For a few years I had scruffy I-have-no-idea-what-to-do-with-this hair – it’s a great look for a teen girl, perfect for making friends and winning the hearts of boys. My patent-still-pending “just gel the sides” look was fabulous.

My fringe (Scottish for bangs) hung down over one eye, great for hiding from mean stares not so great for reading anything further away that the end of my own nose. My aunt told me later that every time she saw me she wanted to reach out and snip that hair curtain right off.

By the time I was 16 I had uniform long straight hair, and that’s pretty much the way it has stayed. It’s gotten progressively shorter over the years, my kid likes to tell me I looked like a hippy in her baby pics, now it’s never longer than just past my shoulders. I trim it myself. I’ve even learned how to put in layers.

As an adult I have gotten my hair trimmed at a salon exactly one time. I thought I had grown up enough to enjoy the experience and want someone else to do something to my hair. I was wrong. When it comes to my hair, I trust no one.

My daughter (the one who said I looked like a hippy) is a different story. She has excellent hair, thick and luxurious and a beautiful shade of auburn with highlights that bring back memories of her strawberry blonde days. I have always let her decide what she would like to do with her hair, because it’s on HER head, not mine.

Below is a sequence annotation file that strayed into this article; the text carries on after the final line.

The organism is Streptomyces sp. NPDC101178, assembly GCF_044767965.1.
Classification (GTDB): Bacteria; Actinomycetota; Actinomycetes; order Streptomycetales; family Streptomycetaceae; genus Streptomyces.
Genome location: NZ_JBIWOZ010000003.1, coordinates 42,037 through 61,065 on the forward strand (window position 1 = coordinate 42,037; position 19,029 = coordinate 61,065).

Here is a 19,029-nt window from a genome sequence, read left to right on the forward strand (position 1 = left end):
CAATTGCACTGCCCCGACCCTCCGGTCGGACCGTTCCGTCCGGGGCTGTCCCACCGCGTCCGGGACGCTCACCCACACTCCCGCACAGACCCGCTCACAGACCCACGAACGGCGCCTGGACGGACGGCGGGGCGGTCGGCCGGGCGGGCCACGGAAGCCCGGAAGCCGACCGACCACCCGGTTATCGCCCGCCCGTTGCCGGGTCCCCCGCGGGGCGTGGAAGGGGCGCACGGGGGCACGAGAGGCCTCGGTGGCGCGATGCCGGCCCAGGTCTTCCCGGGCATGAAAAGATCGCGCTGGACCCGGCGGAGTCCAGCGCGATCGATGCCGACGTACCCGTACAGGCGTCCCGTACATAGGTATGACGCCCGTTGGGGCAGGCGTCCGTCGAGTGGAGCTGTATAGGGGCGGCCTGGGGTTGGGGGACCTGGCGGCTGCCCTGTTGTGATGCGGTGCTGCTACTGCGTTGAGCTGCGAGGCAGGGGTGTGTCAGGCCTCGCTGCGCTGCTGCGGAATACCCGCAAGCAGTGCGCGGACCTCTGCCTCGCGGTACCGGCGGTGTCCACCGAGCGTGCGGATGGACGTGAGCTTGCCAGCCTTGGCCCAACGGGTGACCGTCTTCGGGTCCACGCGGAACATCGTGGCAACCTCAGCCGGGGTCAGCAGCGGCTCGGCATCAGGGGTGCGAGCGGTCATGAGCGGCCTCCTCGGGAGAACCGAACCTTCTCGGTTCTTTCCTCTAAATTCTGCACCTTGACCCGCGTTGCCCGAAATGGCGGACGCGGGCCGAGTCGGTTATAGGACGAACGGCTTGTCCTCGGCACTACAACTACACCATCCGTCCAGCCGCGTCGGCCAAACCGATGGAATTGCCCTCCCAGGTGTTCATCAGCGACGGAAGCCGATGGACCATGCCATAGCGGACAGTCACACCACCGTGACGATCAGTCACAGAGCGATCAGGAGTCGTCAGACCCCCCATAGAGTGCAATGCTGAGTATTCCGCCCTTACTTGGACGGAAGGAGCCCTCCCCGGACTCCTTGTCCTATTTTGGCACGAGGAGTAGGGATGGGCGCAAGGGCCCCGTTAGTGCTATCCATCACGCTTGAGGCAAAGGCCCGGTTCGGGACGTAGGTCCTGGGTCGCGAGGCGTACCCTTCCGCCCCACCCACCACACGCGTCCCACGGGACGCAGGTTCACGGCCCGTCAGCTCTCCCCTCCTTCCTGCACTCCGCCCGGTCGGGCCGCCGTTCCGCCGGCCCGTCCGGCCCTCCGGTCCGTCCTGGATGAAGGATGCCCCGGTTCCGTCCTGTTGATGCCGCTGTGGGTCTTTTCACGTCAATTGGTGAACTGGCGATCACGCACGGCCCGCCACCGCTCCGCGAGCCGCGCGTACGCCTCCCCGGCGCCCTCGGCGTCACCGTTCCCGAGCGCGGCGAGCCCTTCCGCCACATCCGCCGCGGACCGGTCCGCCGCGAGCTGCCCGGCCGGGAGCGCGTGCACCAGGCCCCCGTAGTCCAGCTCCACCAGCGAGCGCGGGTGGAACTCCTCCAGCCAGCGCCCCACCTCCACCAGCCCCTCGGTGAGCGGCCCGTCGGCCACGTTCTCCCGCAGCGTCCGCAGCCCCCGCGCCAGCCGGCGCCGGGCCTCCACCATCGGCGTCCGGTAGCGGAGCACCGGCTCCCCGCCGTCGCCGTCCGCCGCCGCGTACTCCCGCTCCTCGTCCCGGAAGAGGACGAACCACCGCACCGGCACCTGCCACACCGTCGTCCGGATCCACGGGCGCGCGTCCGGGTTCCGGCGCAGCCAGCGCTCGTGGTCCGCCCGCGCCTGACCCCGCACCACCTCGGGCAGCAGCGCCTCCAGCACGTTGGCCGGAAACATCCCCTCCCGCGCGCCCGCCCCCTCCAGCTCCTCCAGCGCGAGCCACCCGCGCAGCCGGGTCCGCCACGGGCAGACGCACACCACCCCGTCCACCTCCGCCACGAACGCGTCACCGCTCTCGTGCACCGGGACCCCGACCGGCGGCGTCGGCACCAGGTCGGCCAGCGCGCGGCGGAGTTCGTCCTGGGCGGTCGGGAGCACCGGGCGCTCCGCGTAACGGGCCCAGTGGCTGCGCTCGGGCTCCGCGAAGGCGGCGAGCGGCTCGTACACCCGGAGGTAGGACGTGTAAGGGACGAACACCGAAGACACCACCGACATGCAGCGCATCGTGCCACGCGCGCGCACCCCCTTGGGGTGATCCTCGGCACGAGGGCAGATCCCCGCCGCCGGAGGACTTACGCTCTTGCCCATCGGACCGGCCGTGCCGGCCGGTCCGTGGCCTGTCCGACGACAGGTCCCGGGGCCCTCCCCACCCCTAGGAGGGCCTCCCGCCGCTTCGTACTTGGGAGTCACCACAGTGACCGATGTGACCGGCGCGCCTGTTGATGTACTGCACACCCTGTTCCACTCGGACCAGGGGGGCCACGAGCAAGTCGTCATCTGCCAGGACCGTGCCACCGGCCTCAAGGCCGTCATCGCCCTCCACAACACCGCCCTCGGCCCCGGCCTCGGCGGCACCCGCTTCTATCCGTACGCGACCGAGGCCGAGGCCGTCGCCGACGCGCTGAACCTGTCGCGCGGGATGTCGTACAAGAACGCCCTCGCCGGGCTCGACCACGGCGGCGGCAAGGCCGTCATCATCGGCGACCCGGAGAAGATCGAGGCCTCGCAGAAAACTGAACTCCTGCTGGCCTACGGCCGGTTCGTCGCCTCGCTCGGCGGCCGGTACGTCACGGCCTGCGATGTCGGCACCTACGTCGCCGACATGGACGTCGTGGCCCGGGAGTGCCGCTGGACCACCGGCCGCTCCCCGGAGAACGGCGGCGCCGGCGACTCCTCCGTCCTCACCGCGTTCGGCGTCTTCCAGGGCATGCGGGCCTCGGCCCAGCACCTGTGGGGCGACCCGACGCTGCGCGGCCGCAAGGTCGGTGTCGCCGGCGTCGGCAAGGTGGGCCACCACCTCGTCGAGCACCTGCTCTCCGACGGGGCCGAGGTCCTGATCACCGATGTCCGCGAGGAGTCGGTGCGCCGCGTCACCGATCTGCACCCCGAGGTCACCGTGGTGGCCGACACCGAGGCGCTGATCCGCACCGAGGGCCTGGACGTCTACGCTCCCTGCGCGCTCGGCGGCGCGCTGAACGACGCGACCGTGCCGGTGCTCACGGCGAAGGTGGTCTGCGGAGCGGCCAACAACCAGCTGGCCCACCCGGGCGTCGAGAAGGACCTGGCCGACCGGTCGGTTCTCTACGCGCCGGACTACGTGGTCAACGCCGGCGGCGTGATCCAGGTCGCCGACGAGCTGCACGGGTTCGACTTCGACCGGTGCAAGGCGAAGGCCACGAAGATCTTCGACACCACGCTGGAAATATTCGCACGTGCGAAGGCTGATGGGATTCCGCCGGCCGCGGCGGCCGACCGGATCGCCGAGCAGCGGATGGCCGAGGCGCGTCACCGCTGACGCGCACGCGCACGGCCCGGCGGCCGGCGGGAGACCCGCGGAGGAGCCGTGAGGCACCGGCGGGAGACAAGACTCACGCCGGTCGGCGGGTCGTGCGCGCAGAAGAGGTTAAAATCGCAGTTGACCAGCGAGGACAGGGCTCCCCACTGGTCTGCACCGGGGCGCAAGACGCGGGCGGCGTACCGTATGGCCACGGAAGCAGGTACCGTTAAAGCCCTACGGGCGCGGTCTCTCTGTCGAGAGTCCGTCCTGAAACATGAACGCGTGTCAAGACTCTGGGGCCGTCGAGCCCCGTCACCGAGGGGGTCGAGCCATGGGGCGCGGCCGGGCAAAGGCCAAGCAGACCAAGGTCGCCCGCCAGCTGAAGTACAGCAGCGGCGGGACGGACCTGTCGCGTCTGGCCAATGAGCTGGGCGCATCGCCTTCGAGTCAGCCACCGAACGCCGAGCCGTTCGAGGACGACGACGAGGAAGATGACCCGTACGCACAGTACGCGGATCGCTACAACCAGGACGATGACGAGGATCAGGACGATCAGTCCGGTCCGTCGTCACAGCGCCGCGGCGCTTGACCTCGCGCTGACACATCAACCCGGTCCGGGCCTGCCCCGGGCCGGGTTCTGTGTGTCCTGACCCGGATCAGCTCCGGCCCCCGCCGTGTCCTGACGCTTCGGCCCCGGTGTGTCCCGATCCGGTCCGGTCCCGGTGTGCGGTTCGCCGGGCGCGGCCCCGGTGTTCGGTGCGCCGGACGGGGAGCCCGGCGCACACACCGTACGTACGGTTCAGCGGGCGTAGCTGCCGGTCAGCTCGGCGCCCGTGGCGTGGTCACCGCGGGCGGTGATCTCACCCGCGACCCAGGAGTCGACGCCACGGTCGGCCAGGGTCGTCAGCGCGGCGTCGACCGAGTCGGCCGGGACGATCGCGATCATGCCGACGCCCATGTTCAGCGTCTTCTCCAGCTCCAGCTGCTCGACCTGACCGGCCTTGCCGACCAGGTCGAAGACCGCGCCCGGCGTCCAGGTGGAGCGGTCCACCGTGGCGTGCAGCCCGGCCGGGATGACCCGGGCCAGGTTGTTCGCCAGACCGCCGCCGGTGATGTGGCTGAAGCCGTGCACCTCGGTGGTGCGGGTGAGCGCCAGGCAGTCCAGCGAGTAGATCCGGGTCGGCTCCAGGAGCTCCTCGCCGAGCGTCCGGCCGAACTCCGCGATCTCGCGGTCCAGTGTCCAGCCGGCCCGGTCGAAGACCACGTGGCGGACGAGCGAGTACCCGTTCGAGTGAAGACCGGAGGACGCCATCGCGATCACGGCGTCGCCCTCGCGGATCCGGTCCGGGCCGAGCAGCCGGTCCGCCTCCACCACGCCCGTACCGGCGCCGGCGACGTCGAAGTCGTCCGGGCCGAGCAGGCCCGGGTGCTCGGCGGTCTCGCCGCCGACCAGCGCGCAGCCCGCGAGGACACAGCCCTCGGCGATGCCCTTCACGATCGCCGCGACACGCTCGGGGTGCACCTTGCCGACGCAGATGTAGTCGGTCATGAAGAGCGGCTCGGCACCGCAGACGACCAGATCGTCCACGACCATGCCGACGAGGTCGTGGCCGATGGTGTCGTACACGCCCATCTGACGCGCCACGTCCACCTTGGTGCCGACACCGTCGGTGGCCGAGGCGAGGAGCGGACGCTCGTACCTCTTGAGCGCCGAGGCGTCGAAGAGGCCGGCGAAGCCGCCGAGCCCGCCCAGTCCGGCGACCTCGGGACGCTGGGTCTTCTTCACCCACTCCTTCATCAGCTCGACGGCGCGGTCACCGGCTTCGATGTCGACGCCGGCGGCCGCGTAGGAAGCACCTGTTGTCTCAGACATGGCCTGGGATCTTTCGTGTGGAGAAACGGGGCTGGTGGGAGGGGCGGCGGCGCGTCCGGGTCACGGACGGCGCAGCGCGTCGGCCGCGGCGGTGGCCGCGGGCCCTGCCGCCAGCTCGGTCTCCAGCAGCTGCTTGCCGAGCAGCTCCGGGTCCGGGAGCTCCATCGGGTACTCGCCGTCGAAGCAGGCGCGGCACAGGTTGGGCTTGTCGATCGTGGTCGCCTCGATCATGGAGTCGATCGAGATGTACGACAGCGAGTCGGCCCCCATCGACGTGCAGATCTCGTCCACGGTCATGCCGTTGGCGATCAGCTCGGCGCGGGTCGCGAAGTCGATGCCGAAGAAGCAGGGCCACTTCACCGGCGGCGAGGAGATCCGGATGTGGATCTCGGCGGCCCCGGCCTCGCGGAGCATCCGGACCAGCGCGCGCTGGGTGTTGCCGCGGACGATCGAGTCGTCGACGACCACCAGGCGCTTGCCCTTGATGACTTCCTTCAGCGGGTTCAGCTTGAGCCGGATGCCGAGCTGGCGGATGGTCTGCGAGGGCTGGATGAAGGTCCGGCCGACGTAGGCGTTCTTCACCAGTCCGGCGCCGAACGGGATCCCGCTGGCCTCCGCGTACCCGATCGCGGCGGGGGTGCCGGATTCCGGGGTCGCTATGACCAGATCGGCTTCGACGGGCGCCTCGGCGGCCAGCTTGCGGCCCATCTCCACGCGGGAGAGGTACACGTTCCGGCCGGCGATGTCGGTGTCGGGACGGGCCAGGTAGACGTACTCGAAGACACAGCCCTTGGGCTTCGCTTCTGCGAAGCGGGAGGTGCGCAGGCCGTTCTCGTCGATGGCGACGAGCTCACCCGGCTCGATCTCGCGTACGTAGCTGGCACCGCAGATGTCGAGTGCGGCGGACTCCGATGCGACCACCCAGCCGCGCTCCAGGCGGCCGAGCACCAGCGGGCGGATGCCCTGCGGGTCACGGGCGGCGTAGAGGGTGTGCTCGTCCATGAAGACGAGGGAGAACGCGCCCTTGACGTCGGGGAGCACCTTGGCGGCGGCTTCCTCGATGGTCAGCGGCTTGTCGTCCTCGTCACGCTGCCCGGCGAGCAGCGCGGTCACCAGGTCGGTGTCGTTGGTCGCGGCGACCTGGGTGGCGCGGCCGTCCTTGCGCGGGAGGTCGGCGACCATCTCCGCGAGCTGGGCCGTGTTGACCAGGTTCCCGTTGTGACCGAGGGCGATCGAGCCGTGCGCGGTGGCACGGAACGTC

She’s had quite a few different styles in her relatively short lifetime – she regretted the decision to get bangs, but you live and you learn.

She saved up her babysitting money and paid a fancy salon to make her hair bright pink.

She got tired of the pink. And the hair. And she cut it all off.

She’s so confident with her hair that she let her friend cut it for her. Her friend did a pretty good job, so she asked the same friend to cut her hair a few more times.

This week my daughter decided her hair needed to be cut again and she’d like to pay her friend for her time and effort – a very cool and mature attitude of which I approved.

When I picked my kid up from her friends house, with her shiny new haircut though – she wasn’t smiley and happy. Uhoh.

She did not like the cut. It wasn’t a bad cut, her friend did a really good job on the back (super short) but the front was longer and puffed out too much (Dora the Explorer having a bad hair day) and it didn’t resemble the hairstyle in the inspiration pic.

How were we going to fix this?

The solution was to go back to someone we had previously trusted with her hair – the kid hair salon we’d been frequenting since my kid had enough hair to require a cut. They didn’t let us down. They fixed the messed up cut. It’s good to know who you can trust with your hair.

Me Before You – A Review

Before my new book club picked this novel, I had heard the buzz EVERYWHERE. 

I despise spoilers, so I hadn’t read any detailed articles or reviews but it seemed that every time I went online, I saw friends, friends of friends, and complete strangers recommending ‘Me Before You’ by Jojo Moyes to anyone who would listen. So it was on my radar, and I added it to my mental TBR list.